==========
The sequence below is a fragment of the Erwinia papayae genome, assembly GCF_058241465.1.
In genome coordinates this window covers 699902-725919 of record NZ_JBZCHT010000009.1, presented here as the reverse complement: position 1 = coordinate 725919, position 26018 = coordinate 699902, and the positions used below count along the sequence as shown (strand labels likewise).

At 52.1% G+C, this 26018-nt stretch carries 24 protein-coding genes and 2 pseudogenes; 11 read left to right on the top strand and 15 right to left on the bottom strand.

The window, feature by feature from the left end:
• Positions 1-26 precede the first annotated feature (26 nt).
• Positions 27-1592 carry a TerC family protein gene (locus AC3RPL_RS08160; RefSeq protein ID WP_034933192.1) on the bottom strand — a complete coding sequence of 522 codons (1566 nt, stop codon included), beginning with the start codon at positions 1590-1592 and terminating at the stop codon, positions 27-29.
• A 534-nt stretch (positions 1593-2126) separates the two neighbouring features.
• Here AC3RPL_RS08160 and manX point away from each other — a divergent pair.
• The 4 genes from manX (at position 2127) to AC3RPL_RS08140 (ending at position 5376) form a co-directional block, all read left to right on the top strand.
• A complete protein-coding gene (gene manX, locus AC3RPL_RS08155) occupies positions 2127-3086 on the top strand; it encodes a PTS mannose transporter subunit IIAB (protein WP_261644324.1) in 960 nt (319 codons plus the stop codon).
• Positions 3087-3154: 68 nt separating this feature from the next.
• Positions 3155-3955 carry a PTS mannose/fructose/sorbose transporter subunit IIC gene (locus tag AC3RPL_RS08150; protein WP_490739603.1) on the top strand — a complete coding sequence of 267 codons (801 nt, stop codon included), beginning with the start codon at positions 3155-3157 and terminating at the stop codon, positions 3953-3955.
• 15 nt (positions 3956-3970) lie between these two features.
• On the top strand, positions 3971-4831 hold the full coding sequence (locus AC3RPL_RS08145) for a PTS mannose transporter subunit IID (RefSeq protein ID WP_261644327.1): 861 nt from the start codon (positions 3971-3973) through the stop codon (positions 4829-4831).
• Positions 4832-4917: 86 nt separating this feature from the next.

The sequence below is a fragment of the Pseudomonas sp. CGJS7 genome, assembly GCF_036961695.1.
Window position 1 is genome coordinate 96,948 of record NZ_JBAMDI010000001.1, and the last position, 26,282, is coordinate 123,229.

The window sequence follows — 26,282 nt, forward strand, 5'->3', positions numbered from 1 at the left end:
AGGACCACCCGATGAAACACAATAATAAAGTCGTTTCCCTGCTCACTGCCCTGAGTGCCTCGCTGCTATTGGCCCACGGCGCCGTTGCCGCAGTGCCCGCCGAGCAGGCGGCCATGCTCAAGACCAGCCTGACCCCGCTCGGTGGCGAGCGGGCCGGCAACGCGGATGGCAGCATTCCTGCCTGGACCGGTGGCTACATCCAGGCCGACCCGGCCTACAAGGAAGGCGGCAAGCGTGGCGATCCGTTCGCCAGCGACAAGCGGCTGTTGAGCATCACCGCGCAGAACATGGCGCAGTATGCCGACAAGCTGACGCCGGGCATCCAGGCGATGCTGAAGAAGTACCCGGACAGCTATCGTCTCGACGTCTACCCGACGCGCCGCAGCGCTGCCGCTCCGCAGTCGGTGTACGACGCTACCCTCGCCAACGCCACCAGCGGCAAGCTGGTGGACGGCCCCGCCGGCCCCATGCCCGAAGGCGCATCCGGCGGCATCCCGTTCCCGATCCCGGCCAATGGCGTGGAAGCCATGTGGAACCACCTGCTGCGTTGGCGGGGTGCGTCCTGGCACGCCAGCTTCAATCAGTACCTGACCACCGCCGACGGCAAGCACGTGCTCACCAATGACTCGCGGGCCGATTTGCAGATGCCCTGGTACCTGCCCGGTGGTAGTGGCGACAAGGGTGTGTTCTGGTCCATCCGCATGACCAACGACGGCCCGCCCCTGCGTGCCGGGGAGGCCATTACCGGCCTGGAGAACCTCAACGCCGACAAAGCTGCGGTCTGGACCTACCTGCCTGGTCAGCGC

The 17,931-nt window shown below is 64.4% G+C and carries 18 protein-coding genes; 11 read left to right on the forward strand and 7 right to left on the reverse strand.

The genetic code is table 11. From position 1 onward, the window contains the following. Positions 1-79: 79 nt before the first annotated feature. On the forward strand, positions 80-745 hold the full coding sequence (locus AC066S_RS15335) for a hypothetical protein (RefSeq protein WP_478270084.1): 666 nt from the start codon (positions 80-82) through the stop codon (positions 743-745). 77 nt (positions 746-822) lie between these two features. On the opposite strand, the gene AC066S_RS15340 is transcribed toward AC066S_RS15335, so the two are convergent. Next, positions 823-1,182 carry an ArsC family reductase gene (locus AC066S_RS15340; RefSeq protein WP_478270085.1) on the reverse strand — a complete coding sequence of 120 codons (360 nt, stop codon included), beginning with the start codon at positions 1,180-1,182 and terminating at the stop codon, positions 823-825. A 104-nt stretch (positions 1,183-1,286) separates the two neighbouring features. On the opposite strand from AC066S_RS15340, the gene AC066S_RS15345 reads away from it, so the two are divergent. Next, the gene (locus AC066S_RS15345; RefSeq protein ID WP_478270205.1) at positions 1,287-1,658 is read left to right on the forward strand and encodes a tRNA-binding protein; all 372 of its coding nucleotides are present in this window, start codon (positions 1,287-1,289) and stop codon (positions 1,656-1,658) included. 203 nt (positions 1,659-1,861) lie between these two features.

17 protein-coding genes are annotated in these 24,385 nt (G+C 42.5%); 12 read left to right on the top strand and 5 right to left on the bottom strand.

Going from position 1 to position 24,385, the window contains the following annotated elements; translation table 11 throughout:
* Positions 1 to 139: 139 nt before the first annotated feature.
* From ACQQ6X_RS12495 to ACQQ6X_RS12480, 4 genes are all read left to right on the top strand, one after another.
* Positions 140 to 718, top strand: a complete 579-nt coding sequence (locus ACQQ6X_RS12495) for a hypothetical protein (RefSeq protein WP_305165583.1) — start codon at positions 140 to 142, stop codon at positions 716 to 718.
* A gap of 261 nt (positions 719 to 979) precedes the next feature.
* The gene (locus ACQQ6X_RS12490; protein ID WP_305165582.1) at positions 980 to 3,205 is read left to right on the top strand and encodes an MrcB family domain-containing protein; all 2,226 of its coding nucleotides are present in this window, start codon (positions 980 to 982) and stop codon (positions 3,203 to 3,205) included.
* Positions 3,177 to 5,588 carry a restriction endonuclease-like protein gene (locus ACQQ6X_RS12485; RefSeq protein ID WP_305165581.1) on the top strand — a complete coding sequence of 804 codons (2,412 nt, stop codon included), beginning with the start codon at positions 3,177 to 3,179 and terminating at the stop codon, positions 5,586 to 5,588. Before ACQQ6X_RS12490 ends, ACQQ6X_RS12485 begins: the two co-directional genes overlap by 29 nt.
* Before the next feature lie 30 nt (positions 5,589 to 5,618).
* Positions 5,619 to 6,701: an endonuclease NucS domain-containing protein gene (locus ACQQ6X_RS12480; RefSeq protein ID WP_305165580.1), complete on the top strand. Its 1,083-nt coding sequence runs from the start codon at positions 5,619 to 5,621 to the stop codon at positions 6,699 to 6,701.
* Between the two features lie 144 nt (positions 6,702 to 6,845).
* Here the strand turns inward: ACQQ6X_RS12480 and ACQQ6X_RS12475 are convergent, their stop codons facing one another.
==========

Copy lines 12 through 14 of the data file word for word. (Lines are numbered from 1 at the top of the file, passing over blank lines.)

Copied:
• Positions 3155-3955 carry a PTS mannose/fructose/sorbose transporter subunit IIC gene (locus tag AC3RPL_RS08150; protein WP_490739603.1) on the top strand — a complete coding sequence of 267 codons (801 nt, stop codon included), beginning with the start codon at positions 3155-3157 and terminating at the stop codon, positions 3953-3955.
• 15 nt (positions 3956-3970) lie between these two features.
• On the top strand, positions 3971-4831 hold the full coding sequence (locus AC3RPL_RS08145) for a PTS mannose transporter subunit IID (RefSeq protein ID WP_261644327.1): 861 nt from the start codon (positions 3971-3973) through the stop codon (positions 4829-4831).